Date of the last update: 27.09.2022
Practical experience from 2022 Ecotherapy Workshop
Photos by Prof. Sławomir Murawiec, MD
Nature-based interventions (NBIs) are gaining increasing interest in psychiatry, psychology and psychotherapy, offering a wide range of methods to improve both physical and mental well-being, capability to function in daily life and enhance mental health. Such interventions are also being developed in Poland, particularly in the field of forest bathing and, in recent years, therapeutic ornithology.
Table of Contents:
- A new trend
- 2022 Ecotherapy Workshop – where, when and what form did it have?
- Therapeutic ornithology
- Participants’ experiences
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A new trend
Ecopsychology is a topic that was broadly discussed by an American scientist, Theodore Roszak, among other in his “Voice of the Earth: An Exploration of Ecopsychology” study. Just as ecopsychology situates itself at the intersection of ecology and psychology, ecotherapy intertwines ecology with psychotherapy. M. Amos-Clifford, specialised in so-called forest bathing, also wrote about how to find health in nature.
Therapeutic ornithology is a relatively new trend in nature-based interventions. The book “Therapeutic Ornithology. Birds – Health – Psyche” published in 2021 and written by Piotr Tryjanowski and Sławomir Murawiec, has sparked a wave of interest in Poland in this way of influencing wellbeing and mental health. Therapeutic ornithology is a new and still developing method, which requires refining in terms of both its techniques and describing the ways in which it affects the human psyche. The summary of 2022 Ecotherapy workshop presented here indicates that therapeutic ornithology has a multidirectional impact on several components of mental life: sensory perception, emotions, the cognitive sphere, the aesthetic sphere and social relations.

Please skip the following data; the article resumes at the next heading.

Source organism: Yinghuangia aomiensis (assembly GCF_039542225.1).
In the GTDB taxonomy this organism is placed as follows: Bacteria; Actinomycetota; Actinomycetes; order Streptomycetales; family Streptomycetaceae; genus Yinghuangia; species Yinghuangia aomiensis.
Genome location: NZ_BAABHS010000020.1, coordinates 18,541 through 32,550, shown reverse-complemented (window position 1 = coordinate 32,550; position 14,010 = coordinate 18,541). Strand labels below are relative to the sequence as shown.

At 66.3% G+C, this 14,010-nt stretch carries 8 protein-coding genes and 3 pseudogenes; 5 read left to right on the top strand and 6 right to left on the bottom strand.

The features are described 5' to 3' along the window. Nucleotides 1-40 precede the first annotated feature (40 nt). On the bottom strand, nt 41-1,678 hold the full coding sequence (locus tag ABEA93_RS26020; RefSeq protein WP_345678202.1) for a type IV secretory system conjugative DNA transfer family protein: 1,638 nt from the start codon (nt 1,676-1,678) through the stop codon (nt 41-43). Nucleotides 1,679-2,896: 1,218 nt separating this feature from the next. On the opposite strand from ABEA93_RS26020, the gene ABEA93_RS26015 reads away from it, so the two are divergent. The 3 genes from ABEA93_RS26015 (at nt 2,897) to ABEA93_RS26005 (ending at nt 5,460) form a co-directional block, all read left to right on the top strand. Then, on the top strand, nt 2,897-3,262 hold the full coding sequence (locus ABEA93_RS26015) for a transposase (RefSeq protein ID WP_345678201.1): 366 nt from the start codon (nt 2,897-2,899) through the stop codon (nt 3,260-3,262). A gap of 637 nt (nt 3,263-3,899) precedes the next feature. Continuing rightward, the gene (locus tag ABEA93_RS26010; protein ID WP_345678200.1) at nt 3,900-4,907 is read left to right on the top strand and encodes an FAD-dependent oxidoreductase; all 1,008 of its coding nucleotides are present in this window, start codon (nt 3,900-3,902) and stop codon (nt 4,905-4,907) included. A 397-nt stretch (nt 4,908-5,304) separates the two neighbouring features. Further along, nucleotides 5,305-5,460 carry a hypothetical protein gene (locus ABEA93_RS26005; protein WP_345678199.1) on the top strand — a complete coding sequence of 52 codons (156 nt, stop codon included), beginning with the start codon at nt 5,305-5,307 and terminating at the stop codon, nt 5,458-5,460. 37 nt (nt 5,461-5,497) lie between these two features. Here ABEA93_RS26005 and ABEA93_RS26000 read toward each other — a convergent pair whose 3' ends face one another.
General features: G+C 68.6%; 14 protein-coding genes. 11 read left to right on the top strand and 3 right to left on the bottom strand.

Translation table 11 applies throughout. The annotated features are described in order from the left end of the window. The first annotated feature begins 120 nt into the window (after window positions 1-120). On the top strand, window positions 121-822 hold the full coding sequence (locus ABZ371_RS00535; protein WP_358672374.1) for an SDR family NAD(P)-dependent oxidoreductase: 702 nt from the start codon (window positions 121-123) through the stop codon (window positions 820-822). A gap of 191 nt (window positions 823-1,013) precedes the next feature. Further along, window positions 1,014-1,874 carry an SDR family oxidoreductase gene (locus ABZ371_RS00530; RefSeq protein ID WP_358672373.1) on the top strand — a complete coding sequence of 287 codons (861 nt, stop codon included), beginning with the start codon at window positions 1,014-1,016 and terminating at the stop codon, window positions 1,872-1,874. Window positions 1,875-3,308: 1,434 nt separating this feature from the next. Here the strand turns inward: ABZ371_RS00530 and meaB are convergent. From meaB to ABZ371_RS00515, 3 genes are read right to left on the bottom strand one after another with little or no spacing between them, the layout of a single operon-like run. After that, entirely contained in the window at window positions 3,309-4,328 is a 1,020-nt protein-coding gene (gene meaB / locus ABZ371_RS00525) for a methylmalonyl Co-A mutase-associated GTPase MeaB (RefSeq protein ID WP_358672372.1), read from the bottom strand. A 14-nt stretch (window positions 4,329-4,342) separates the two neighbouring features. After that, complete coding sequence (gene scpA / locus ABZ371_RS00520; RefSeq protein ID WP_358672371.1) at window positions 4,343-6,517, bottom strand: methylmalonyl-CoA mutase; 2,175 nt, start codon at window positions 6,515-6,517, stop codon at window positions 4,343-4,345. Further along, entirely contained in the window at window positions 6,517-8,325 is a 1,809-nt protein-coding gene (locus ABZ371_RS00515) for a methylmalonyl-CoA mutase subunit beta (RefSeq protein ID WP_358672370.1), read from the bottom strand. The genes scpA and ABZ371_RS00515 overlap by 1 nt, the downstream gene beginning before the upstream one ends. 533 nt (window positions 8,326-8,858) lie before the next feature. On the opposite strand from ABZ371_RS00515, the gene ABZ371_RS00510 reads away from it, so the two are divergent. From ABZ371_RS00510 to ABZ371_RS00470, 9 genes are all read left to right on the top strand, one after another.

2022 Ecotherapy Workshop – where, when and what form did it have?
The therapeutic workshop organised by the Forest Therapy Centre workshop took place on 22–24 June 2022 in the Biebrza River Valley. There was a group of 12 adult participants involved in the process. All activities were led by psychiatrists with additional specialisation in ecotherapy.
The main activities that engaged the entire group during the workshop were forest bathing (shinrin-yoku), therapeutic ornithology walks and mindfulness exercises in nature. Each activity was preceded by a theoretical introduction explaining its nature and health benefits documented by research. Participants discussed their subjective experiences as a group each time.
Therapeutic ornithology classes were held twice. On the first day of the workshop, they took place between 7:30 and 9:00 p.m. on the footbridge running along the swamp in the fen, in good weather conditions. Participants had the opportunity to observe and hear voices of birds, including rare species (aquatic warbler (Acrocephalus paludicola) and species absent from the urban environment: woodcock, common snipe and crane. On the third workshop day, the therapeutic ornithology walk took place in an open area, along a road running in the vicinity of the floodplain and meadows, in good weather, from 7:00 to 9:00 a.m. Participants had binoculars and atlases at hand to help identify species. Twenty-one bird species were observed (including rare species such as the white-winged tern (Chlidonias leucopterus)). Participants could freely comment, share their remarks and observations, seek expert advice on species identification and point out to details and curiosities they had observed, such as the nature of the birds’ flight, their colours and sounds.
The activities described in this report were addressed to people interested in improving their wellbeing by participating in ecotherapeutic activities and were attended by adults who volunteered to participate.